New phone launches have become massive, coordinated global events. An incredible 13 million iPhones were sold around the world in the first three days after the iPhone 6 was launched in September 2015. At the heart of these product launches are companies like TELUS, who have to operate effective supply chain operations to make sure product launches go off with a bang.

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TELUS has become a supply chain leader with a relentless desire to provide value by finding better ways of working with all parts of the business.  TELUS Director of Purchasing and Inventory Management Paul Lown shares that, “Product launches are a very well-oiled machine for TELUS, and the processes are complex but well automated. With the help of the supply chain team, we’re able to run large volumes through our supply chain in a short amount of time, and with the flexibility to make changes virtually on the fly.” He also shares another important piece of the puzzle that allows this and other processes to operate so well: “TELUS’ supply chain team is fairly unique in that we cover all parts of the business and have a driving desire to work with the full breadth of the company. This desire encourages us to constantly innovate and push initiatives into the rest of the company.” 

Being among the first to own the latest smartphone is a top priority for some people. For the majority of TELUS’ 8.5 million wireless customers, the priorities amount to more than just being first - they expect an all-around superior experience that includes faster speeds, greater reliability, amazing online customer support, and faster order fulfillment and repair processes.

As well as being one of Canada’s biggest retailers with 400 stores dotted around the country, TELUS is one of the biggest infrastructure investors in Canada. Since 2000, TELUS has invested $36 billion into their networks. This broadband and wireless infrastructure is the backbone of a highly sophisticated system that seamlessly connects all types of electronic devices from coast to coast and maximizes efficiency, reliability and speed. With such a large amount of technical equipment deployed across the country, TELUS’ supply chain is designed with reliability in mind, including timely builds to keep up with the growing demands of customers. In the event that something goes wrong, our rapid restoration processes help prevent outages that can impact individual customers and entire regions.

Back in 2012, managing massive, fragmented inventories of spare parts was a major challenge for TELUS. Technicians responsible for repairing systems and equipment struggled to find spare parts as inventories were managed by different business units and at a local geographic level. Not being able to find parts resulted in problems taking longer to solve and customers being exposed to potential service disruptions. To solve this problem, TELUS launched the National Managed Spares program that same year.

The project was initially driven by TELUS Vice President, Supply Operations, Frank Gallagher: “We identified an opportunity for TELUS to improve the reliability of its spares management program, centralising the planning, consolidating onto one IT platform and implementing a new operational practice so all technicians could get easy access to parts when they needed them. All while saving money. Thanks to our supply chain efforts, TELUS has driven strong sustainability outcomes, including a 30% improvement in our Dow Jones Sustainability Index supply chain score, as well as cross-company improvements in team engagement and customer service.”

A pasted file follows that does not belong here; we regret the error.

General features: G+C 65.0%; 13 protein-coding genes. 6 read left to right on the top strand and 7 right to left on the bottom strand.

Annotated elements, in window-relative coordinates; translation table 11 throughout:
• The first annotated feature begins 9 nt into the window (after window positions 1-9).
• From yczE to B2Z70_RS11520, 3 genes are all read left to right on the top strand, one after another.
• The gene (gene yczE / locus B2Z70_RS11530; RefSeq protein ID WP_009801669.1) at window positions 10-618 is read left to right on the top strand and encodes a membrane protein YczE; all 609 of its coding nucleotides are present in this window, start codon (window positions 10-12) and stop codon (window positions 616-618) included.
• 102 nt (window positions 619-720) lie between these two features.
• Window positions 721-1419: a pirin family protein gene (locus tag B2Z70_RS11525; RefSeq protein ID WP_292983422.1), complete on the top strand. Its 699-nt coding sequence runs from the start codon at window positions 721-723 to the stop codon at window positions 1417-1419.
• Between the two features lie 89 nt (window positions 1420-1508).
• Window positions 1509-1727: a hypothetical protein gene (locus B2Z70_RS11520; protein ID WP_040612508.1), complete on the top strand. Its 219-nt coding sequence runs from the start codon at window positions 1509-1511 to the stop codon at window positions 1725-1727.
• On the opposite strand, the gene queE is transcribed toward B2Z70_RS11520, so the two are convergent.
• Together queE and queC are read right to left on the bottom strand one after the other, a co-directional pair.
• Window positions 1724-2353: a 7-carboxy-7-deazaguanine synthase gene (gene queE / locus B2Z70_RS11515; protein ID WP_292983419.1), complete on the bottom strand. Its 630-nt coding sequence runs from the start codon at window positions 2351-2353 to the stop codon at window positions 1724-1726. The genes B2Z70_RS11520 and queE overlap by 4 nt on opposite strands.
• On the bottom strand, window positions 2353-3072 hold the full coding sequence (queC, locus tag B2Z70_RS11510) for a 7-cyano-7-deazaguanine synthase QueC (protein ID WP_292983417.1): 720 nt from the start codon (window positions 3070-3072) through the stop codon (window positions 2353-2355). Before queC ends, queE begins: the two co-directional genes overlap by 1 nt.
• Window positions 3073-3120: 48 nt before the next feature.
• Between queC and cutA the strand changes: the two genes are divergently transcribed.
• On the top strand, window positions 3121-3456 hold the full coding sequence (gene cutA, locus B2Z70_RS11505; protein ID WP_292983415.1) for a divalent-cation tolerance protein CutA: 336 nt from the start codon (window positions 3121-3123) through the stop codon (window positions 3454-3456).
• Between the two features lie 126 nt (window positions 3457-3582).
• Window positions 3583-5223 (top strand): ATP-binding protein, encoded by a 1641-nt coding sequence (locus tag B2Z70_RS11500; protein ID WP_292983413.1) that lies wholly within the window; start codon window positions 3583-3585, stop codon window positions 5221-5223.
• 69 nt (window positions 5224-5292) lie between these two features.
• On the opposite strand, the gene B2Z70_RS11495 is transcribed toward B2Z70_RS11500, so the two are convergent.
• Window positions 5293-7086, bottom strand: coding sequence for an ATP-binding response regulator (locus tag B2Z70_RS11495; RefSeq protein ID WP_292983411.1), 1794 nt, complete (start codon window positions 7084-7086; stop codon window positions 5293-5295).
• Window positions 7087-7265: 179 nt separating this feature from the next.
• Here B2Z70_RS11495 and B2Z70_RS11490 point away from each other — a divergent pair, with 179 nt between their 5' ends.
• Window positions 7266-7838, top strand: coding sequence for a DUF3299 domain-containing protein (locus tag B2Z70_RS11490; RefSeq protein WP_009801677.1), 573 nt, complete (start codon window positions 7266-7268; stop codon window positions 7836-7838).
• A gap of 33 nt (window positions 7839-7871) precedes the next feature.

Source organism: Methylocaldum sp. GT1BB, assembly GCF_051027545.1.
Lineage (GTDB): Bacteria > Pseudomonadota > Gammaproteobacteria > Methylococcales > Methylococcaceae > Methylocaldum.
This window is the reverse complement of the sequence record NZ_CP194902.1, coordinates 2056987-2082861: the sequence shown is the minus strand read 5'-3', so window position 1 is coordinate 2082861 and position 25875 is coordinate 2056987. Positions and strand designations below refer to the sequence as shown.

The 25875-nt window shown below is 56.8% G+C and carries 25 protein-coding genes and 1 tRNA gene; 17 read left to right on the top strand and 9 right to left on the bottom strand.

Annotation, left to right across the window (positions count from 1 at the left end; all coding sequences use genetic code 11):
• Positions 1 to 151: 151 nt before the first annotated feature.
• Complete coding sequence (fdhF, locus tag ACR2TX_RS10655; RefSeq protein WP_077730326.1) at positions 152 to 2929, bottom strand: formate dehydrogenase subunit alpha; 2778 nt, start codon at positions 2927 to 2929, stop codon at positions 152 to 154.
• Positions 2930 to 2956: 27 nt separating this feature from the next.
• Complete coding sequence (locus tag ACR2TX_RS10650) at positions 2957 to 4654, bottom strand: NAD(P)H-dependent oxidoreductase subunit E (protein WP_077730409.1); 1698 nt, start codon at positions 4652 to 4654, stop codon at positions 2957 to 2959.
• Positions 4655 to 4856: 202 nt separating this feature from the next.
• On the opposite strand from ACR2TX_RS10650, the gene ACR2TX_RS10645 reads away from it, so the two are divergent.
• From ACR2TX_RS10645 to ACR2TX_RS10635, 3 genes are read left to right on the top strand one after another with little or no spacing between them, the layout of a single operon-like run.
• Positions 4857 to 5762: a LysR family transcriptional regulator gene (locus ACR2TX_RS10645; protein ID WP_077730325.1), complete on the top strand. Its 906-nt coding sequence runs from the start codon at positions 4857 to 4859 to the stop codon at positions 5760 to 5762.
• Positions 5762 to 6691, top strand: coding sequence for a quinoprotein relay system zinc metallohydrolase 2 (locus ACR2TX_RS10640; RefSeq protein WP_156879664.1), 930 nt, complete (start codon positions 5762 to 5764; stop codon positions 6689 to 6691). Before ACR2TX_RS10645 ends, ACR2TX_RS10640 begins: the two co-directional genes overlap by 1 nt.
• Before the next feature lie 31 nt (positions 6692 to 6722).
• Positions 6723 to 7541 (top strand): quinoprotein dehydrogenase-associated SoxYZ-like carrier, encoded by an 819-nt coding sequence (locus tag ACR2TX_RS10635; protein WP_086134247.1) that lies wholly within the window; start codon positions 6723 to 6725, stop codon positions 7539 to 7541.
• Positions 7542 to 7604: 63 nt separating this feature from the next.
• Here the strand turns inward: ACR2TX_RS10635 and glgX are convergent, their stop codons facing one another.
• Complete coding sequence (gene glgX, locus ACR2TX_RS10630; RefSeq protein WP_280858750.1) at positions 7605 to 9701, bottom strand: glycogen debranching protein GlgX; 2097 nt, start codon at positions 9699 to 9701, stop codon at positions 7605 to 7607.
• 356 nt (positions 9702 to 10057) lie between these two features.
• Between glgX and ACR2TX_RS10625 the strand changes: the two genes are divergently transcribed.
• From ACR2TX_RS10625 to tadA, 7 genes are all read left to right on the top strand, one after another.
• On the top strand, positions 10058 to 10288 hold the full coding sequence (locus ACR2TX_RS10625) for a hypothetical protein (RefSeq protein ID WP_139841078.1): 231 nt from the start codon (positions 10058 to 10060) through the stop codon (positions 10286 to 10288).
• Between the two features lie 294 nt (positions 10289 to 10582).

The new National Managed Spares program established a standardized process for more than 1,000 technicians, which also involved implementing a new IT architecture to control and manage orders and inventory. This required a lot of hard work – notably, logging almost 250,000 parts manually to build a level of visibility and enable the system to become fully automated.

A change of this scale relies on one thing more than anything else – a focus on the people using it. In this case, the technicians who were used to doing things a certain way in a system that had evolved over 40 years, needed to accept and support the changes. Recognizing this, TELUS involved experts from across the company, including the technician teams, to develop this program, demonstrating that the supply chain function could be at the forefront of business transformation. They provided specialized training, thoughtful change management with extensive communications, and round-the-clock support to answer questions and solve problems.

The results have been impressive and customers have realized the benefits, including a dramatic reduction in the number of major network outages that are exacerbated by the lack of a spare part – in fact, this now happens ten times less frequently than before the new system was introduced.

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In today’s connected world, where governments, businesses and consumers expect their smartphones, high speed internet, and fibre optic TV to work flawlessly at all times, systems outages mean dissatisfied customers. In 2015, TELUS’ likelihood-to-recommend (L2R) - a score indicating consumer satisfaction - increased to 73 per cent, an all-time high for TELUS. By introducing behind-the-scenes changes that have transformed customer service, TELUS has successfully ensured that its customers have become its biggest cheerleaders.

Beyond the National Managed Spares program, TELUS has a number of new supply chain initiatives in the pipeline to enhance the customer experience. According to Frank Gallagher, “With ongoing investments in systems and processes that provide a seamless interaction between TELUS and its customers, including a seamless customer experience from online to in-store, omni-channel will be a major focus for supply chain at TELUS over the next few years.”